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Spotlight on the Liberal Arts


Spotlight on the Liberal Arts

Keyword: faculty
Scott Coley

Dr. Scott Coley has been with the Mount since 2014. This year he accepted a position as Lecturer in our Department of Philosophy. Dr. Coley earned his B.A. in Philosophy and English from UNC-Chapel Hill. He holds two M.A. degrees, one from Notre Dame and one from Purdue. He earned his Ph.D. in Philosophy from Purdue as well. While at Purdue, he was an instructor as a graduate student. Dr. Coley specializes in ethics and epistemology. What Dr. Coley is looking forward to the most here at the Mount is "spending time with colleagues and students, and finding ways to improve as a teacher." He enjoys reading, hiking, and playing golf. Dr. Coley is excited about being part of the Mount Community!

JB1

Dr. Joshua Brown earned his Ph.D. from the University of Dayton, his M.Div. from Campbell University Divinity School, and his B.S. in Religion from Chowan University in Murfreesboro, NC.

In 2016-2017, Dr. Brown served as a Visiting Assistant Professor of theology at Loyola University in Baltimore, MD. Dr. Brown specializes in comparative and systematic theology. His research focuses on articulating Catholic doctrine about the person and work of Jesus Christ in concepts taken from early Chinese philosophy, particularly Confucianism.

Dr. Brown is looking forward to getting to know the Mount students, and helping them get to know the amazing worlds of the Catholic and Chinese intellectual traditions.

Dr. Brown lives in Emmitsburg with his wife Jamie and their two sons, Elliot and Emmett. Jamie works with Residential Life here on campus. Aside from enjoying time with his family, Dr. Brown enjoys discussing Star Wars, Harry Potter, Lord of the Rings, finding “food gems” in the surrounding area, and watching Arsenal FC!

bradsgregory

One of the most fascinating books read by Mount faculty members that has caught the interest of many is Dr. Brad S. Gregory’s (University Notre Dame) book The Unintended Reformation. During the past fall semester, thirty-four members of the Mount faculty participated enthusiastically in three reading groups facilitated by theologians David Cloutier and David McCarthy, and historian Charles Strauss. The members make up approximately 1/3 of the faculty, and participants came from all four of the university’s colleges as well as the seminary. The reading groups have met four to five times each to actively discuss the points brought about from the book, the implications it has on Catholic universities, and interpretations of Dr. Gregory’s message.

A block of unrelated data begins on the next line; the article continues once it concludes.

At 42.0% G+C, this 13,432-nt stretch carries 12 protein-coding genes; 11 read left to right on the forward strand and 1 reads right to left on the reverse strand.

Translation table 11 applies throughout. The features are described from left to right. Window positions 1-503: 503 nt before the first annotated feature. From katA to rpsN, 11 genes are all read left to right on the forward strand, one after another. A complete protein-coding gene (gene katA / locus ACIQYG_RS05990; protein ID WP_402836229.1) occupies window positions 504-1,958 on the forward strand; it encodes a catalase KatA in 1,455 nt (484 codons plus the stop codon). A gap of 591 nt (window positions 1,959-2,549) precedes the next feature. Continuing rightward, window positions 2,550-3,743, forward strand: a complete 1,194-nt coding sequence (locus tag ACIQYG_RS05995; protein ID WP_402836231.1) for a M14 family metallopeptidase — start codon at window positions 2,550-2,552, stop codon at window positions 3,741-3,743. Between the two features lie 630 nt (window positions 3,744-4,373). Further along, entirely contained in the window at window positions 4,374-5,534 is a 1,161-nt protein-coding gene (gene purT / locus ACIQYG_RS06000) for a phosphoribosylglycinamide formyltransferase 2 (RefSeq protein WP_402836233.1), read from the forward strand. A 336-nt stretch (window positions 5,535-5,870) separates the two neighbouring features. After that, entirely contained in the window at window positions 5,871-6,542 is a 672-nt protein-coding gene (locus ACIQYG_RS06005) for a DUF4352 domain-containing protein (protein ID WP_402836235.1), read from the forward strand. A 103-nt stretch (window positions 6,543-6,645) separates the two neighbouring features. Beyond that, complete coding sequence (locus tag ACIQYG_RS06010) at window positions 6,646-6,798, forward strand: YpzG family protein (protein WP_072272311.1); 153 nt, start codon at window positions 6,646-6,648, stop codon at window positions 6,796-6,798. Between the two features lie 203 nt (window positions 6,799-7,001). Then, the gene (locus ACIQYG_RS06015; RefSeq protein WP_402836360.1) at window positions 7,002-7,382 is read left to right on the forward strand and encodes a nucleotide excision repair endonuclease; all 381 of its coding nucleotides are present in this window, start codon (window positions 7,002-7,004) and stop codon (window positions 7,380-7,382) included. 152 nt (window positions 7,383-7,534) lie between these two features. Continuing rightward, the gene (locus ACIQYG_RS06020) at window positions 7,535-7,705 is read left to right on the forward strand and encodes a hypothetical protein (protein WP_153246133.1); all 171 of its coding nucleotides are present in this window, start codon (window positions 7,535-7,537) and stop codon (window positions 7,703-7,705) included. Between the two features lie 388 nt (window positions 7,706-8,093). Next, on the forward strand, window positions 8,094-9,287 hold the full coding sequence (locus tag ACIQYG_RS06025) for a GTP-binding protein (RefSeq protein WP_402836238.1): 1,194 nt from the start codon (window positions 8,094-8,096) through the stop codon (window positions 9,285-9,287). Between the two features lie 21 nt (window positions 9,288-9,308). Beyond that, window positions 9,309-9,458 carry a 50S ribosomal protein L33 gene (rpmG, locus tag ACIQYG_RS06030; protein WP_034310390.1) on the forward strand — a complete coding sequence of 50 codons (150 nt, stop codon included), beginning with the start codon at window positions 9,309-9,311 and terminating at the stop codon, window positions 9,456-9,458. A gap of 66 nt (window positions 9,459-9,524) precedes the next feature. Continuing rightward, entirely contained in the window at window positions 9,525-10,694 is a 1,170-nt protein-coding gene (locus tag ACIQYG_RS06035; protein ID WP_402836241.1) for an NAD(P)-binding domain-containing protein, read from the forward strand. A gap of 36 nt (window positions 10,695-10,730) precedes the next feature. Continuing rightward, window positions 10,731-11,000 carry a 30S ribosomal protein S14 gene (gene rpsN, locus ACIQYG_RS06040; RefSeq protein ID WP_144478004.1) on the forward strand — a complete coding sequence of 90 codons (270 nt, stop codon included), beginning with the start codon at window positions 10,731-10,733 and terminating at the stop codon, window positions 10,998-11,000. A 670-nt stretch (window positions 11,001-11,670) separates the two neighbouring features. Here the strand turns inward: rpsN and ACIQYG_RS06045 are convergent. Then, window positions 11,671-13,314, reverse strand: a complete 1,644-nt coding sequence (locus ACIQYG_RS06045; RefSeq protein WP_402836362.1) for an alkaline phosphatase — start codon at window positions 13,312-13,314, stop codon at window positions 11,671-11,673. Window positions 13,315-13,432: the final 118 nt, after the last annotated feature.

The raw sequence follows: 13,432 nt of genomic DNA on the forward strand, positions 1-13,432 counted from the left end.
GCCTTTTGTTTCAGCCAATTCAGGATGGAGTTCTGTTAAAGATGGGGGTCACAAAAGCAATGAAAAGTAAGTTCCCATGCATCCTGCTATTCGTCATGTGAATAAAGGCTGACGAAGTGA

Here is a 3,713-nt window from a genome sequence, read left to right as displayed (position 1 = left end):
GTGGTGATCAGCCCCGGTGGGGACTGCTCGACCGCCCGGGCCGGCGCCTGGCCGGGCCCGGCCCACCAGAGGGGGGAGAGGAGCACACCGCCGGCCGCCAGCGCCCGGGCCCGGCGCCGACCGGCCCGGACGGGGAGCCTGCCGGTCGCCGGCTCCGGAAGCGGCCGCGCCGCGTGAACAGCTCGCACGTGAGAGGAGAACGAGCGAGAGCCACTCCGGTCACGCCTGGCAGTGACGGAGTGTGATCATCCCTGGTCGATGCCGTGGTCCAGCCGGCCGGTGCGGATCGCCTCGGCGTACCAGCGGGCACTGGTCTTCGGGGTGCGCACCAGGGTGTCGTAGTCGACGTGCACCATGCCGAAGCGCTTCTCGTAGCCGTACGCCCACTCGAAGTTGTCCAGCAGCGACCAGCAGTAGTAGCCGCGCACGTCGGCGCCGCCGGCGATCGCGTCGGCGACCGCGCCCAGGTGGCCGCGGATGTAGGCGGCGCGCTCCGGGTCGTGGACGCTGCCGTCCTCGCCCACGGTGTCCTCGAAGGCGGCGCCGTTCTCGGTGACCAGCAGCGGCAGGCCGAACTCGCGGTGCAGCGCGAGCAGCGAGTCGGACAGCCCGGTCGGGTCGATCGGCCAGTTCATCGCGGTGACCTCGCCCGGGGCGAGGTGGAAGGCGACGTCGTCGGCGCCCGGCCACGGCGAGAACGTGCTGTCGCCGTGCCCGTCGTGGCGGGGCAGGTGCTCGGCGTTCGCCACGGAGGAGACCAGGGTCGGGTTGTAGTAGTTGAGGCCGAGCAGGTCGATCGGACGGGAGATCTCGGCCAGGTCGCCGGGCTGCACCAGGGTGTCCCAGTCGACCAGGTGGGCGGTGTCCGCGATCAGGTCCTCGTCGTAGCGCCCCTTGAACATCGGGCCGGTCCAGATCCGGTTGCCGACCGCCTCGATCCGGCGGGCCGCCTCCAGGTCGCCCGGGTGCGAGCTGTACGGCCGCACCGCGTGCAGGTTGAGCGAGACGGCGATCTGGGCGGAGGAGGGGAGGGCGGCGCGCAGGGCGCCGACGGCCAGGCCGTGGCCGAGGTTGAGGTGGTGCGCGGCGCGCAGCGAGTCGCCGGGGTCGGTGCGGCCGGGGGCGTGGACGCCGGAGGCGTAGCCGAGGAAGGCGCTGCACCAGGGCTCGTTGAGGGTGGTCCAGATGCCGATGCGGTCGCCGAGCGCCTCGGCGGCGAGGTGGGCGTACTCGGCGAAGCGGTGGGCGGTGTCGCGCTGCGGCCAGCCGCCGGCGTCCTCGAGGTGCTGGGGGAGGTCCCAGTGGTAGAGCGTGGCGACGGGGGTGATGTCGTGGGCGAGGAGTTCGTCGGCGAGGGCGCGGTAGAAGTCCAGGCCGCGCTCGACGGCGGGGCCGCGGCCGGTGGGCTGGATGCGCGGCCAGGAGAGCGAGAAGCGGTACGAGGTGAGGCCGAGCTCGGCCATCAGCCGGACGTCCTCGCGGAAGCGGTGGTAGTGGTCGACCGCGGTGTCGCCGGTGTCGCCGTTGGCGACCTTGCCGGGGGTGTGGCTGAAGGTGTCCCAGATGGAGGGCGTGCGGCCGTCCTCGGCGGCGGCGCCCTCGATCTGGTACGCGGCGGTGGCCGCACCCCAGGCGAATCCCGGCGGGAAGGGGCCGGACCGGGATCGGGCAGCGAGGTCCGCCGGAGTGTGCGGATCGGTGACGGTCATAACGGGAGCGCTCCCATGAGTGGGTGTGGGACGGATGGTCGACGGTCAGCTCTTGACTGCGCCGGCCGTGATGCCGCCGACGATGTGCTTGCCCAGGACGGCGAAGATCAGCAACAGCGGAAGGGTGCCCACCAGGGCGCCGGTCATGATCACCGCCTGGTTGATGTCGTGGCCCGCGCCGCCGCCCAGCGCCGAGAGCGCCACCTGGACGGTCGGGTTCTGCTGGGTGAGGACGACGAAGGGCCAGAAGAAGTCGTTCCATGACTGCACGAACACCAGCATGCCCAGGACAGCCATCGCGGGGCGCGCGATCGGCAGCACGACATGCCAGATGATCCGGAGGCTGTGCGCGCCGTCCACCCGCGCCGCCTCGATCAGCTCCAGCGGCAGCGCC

On Friday, April 25th, the author of the book Dr. Gregory will be visiting the Mount to give a public lecture at 3:00 PM, followed by a faculty seminar at 5:00 PM. During the faculty seminar, two Mount professors, Dr. Jamie Gianoutsos and Dr. Paige Hochschild, will have the floor to each give a prepared response to Dr. Brad Gregory about the book. Following the responses, Dr. Gregory will respond to the comments. Afterwards, Dr. Cloutier will facilitate questions and answers, as well as general discussion, between the reading groups, respondents, and author.

theunintendedreformation

The book is described as the following:

In a work that is as much about the present as the past, Dr. Gregory identifies the unintended consequences of the Protestant Reformation and traces the way it shaped the modern condition over the course of the following five centuries. A hyperpluralism of religious and secular beliefs, an absence of any substantive common good, the triumph of capitalism and its driver, consumerism—all these, Gregory argues, were long-term effects of a movement that marked the end of more than a millennium during which Christianity provided a framework for shared intellectual, social, and moral life in the West.

 
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